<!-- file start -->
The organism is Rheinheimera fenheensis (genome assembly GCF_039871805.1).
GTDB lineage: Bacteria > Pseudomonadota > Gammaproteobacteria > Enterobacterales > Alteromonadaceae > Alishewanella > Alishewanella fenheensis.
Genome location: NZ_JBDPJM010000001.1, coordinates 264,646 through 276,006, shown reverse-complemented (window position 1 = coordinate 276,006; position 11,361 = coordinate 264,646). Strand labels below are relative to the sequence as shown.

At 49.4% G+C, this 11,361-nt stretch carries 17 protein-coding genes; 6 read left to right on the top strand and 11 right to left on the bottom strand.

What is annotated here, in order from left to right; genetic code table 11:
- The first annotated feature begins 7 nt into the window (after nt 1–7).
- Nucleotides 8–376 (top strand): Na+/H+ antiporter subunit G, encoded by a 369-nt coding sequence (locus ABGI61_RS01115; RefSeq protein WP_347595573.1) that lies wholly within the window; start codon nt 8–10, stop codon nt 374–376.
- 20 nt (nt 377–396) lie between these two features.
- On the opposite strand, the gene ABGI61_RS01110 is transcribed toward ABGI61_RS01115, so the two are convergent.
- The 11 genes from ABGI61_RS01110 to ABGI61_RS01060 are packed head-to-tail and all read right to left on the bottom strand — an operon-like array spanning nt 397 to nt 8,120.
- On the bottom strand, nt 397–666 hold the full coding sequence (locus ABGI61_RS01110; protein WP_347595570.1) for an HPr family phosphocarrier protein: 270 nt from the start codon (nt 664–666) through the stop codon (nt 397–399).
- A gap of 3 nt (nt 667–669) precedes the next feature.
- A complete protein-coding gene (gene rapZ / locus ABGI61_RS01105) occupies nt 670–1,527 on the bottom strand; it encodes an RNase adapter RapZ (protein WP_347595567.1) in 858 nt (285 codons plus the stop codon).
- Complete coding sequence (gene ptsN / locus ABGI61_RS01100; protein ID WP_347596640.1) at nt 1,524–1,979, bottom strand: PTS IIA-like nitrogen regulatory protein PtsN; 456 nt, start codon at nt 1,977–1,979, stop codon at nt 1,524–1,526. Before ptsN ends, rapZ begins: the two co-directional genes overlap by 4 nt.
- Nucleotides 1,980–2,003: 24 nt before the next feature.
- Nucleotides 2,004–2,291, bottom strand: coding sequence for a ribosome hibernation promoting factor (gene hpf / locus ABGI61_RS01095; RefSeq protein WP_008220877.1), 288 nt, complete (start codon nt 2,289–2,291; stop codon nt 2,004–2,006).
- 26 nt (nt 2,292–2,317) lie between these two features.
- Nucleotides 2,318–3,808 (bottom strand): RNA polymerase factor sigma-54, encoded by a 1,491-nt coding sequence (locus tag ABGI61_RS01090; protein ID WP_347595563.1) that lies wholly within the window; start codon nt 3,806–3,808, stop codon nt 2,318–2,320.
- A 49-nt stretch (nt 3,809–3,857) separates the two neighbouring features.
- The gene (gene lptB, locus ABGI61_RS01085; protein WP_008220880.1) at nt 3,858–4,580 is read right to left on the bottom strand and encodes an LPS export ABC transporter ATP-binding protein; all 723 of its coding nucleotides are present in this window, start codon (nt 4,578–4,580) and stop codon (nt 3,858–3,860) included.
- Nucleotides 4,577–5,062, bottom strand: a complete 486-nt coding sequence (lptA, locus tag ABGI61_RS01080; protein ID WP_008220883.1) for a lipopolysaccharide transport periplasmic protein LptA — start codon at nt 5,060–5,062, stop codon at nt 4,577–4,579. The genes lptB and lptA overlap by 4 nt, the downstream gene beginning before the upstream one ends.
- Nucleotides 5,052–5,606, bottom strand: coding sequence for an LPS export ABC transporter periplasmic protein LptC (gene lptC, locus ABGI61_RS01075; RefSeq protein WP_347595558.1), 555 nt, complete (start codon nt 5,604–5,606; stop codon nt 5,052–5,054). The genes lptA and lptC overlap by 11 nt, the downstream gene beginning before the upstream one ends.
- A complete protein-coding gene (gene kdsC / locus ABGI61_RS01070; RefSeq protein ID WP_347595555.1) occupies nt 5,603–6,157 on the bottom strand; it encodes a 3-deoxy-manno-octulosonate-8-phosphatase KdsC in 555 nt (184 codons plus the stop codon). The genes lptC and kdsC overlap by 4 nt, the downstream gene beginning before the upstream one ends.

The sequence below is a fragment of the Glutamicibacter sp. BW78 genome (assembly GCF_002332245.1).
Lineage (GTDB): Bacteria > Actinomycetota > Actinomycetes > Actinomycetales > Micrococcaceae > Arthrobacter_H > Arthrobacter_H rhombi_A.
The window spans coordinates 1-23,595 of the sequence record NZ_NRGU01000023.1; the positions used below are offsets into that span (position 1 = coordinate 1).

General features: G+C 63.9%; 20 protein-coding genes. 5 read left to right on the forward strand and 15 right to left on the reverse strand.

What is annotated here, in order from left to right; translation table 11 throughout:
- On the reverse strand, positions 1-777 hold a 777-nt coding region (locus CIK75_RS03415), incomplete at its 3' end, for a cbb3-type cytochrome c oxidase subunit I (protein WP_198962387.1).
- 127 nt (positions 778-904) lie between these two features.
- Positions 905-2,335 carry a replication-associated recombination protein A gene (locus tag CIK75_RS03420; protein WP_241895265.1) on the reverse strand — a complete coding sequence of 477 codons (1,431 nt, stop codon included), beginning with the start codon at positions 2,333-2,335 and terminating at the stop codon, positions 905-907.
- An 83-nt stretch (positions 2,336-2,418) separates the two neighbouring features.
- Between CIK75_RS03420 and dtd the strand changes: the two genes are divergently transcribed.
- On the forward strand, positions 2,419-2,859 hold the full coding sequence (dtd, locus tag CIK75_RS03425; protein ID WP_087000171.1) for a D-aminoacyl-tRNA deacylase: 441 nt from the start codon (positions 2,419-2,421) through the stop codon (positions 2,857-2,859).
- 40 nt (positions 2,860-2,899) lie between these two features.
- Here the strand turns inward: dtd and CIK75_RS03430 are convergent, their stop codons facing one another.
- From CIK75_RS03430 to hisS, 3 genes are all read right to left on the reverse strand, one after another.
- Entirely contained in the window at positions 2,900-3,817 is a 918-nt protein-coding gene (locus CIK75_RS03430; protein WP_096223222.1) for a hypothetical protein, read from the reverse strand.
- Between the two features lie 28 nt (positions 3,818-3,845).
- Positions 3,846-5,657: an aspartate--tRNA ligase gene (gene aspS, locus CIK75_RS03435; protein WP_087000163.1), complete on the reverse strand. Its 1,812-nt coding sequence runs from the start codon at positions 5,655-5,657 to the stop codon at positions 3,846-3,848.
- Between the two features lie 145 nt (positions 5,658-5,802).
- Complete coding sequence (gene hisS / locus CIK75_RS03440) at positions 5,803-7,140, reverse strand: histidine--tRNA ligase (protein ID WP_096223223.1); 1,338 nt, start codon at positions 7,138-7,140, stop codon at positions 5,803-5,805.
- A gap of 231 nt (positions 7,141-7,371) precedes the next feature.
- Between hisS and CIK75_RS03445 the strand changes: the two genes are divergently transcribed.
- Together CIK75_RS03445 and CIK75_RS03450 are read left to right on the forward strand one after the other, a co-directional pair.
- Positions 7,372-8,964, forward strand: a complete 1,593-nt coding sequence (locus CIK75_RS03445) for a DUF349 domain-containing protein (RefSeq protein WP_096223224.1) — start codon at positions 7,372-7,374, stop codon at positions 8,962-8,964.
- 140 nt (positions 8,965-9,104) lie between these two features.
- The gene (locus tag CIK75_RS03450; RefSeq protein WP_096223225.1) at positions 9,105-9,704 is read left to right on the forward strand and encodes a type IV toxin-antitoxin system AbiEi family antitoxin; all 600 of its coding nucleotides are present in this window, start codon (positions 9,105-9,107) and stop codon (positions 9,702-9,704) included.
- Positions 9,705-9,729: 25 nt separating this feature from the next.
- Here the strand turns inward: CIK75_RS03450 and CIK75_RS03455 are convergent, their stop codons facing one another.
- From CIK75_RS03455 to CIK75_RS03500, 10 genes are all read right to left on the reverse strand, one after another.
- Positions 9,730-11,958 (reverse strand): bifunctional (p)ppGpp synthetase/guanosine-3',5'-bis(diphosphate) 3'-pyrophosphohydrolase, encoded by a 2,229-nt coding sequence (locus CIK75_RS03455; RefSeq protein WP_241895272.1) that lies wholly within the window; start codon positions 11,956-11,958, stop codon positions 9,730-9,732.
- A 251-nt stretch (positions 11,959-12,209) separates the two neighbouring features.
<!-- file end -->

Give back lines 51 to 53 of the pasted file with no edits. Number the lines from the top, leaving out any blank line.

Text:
- From CIK75_RS03455 to CIK75_RS03500, 10 genes are all read right to left on the reverse strand, one after another.
- Positions 9,730-11,958 (reverse strand): bifunctional (p)ppGpp synthetase/guanosine-3',5'-bis(diphosphate) 3'-pyrophosphohydrolase, encoded by a 2,229-nt coding sequence (locus CIK75_RS03455; RefSeq protein WP_241895272.1) that lies wholly within the window; start codon positions 11,956-11,958, stop codon positions 9,730-9,732.
- A 251-nt stretch (positions 11,959-12,209) separates the two neighbouring features.